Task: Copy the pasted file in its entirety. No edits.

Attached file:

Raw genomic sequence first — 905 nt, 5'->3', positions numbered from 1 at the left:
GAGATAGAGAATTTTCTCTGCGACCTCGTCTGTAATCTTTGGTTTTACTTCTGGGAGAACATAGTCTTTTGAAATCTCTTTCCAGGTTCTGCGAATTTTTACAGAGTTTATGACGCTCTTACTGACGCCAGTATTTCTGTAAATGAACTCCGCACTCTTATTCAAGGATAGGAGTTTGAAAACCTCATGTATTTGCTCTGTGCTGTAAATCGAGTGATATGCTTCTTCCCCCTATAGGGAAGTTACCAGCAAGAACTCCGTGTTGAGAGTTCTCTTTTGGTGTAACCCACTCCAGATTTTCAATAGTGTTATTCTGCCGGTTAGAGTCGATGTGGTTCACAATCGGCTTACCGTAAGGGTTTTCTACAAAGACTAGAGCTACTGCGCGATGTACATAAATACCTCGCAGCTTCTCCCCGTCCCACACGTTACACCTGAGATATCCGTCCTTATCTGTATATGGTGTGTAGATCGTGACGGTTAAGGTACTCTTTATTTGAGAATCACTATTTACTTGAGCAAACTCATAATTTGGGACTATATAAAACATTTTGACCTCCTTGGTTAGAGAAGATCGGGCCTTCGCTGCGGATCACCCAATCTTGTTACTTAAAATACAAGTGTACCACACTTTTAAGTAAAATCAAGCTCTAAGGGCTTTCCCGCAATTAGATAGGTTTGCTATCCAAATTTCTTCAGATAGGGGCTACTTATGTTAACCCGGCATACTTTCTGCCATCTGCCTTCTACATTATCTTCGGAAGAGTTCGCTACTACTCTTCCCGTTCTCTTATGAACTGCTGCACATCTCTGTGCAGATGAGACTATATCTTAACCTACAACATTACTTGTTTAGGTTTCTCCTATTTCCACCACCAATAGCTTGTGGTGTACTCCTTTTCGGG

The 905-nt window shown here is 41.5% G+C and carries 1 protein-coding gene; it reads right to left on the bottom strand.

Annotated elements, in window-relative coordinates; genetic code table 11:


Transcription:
Raw genomic sequence first — 905 nt, 5'->3', positions numbered from 1 at the left:
GAGATAGAGAATTTTCTCTGCGACCTCGTCTGTAATCTTTGGTTTTACTTCTGGGAGAACATAGTCTTTTGAAATCTCTTTCCAGGTTCTGCGAATTTTTACAGAGTTTATGACGCTCTTACTGACGCCAGTATTTCTGTAAATGAACTCCGCACTCTTATTCAAGGATAGGAGTTTGAAAACCTCATGTATTTGCTCTGTGCTGTAAATCGAGTGATATGCTTCTTCCCCCTATAGGGAAGTTACCAGCAAGAACTCCGTGTTGAGAGTTCTCTTTTGGTGTAACCCACTCCAGATTTTCAATAGTGTTATTCTGCCGGTTAGAGTCGATGTGGTTCACAATCGGCTTACCGTAAGGGTTTTCTACAAAGACTAGAGCTACTGCGCGATGTACATAAATACCTCGCAGCTTCTCCCCGTCCCACACGTTACACCTGAGATATCCGTCCTTATCTGTATATGGTGTGTAGATCGTGACGGTTAAGGTACTCTTTATTTGAGAATCACTATTTACTTGAGCAAACTCATAATTTGGGACTATATAAAACATTTTGACCTCCTTGGTTAGAGAAGATCGGGCCTTCGCTGCGGATCACCCAATCTTGTTACTTAAAATACAAGTGTACCACACTTTTAAGTAAAATCAAGCTCTAAGGGCTTTCCCGCAATTAGATAGGTTTGCTATCCAAATTTCTTCAGATAGGGGCTACTTATGTTAACCCGGCATACTTTCTGCCATCTGCCTTCTACATTATCTTCGGAAGAGTTCGCTACTACTCTTCCCGTTCTCTTATGAACTGCTGCACATCTCTGTGCAGATGAGACTATATCTTAACCTACAACATTACTTGTTTAGGTTTCTCCTATTTCCACCACCAATAGCTTGTGGTGTACTCCTTTTCGGG

The 905-nt window shown here is 41.5% G+C and carries 1 protein-coding gene; it reads right to left on the bottom strand.

Annotated elements, in window-relative coordinates; genetic code table 11: